A mining and labour analyst says government should take urgent steps to address youth unemployment because young people hold the potential to turn around the economy and ensure continued growth.
Speaking to journalists following the release of the Quarterly Labour Force Survey (QLFS) for the fourth quarter of 2019 on Tuesday, Mamokghethi Molopyane said youth unemployment remains a major concern and it’s important for the country to implement measures that include the youth as they can play an important role in the economy.
Statistics South Africa (Stats SA) reported in its latest QLFS that the country’s unemployment rate remained at 29.1 percent at the end of last year after recording a similar figure in the previous quarter. Approximately 3.3 million or 32 percent of the 10.3 million young people aged 15-24 years are not in employment, education or training.
Molopyane was quoted by the Eye Witness News as saying it’s important for the youths to be allowed to play an active in the economy.
“These are the people who cannot find work and when they cannot find work they cannot give anything,” said Molopyane.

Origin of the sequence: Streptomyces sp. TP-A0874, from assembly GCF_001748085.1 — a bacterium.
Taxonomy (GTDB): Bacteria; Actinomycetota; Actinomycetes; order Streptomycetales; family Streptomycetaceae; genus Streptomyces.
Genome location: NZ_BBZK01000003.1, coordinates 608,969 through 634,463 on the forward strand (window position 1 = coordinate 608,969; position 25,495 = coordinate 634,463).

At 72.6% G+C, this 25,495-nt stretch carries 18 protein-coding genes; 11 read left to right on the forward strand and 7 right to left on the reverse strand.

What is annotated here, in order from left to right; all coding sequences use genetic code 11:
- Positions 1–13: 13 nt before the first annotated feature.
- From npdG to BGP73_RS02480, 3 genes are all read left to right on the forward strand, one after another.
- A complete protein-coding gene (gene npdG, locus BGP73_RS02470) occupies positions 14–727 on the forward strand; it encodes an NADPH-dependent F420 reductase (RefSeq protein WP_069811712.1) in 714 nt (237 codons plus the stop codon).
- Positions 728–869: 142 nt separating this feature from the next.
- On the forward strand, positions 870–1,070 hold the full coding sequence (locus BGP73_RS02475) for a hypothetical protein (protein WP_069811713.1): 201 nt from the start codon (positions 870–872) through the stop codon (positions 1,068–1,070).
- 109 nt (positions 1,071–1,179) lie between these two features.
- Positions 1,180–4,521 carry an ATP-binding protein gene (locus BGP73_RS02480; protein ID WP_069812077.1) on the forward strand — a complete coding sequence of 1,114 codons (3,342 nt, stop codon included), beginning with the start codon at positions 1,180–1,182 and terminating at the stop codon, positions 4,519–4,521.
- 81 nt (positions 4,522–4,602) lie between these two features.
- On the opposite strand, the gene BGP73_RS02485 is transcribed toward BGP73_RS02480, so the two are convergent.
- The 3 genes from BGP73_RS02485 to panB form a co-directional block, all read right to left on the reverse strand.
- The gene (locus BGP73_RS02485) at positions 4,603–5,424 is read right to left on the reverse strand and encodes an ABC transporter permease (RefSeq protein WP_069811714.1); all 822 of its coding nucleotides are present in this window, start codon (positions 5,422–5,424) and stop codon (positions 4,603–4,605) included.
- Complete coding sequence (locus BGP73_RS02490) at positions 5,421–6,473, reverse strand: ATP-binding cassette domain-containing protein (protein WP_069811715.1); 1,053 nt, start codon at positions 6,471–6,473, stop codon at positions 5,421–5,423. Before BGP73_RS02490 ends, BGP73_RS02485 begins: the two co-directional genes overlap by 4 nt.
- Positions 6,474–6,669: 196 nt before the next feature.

“They cannot go for training or get an education, so they are simply, for lack of a better term, a potential that is going to waste,” she added.
According to Stats SA, the Free State’s official unemployment rate in the fourth quarter increased by 0.5 percentage points from 34.5 percent to 35 percent. However, the expanded unemployment rate, which includes the number of people who have given up looking for work, declined from 42.5 percent to 42.3 percent.
The Free State has a labour force of just over 1.2 people. About 785 000 people are presently employed after the employment rate fell by 10 000 from the third quarter.
The number of employed persons in the country increased by 45 000 to 16.4 million, while the number of unemployed persons decreased by 8 000 to 6.7 million in the last quarter of 2019. This resulted in an increase of 38 000 in the labour force. Employment increased in two of the four main sectors namely, formal sector which recorded an increase of 117 000 followed by agriculture with 6 000. Employment in the informal sector declined by 77 000.
Leading financial house Nedbank said in its economic bulletin that the latest numbers stress the need for government to speedily implement policies that will inspire confidence and encourage investment spending.
The bank expressed concern that the outlook for the job market remains poor due to the sluggish domestic economy.
“The figures are consistent with other indicators of real economic activity, which continue to reflect the lacklustre growth momentum in the domestic economy. The outlook for 2020 remains muted with the considerable downside risks mainly manating from the country’s highly fragile electricity supply and poor fiscal position,” said Nedbank.
It was however hopeful that some support could come from investment commitments made at recent investment summits.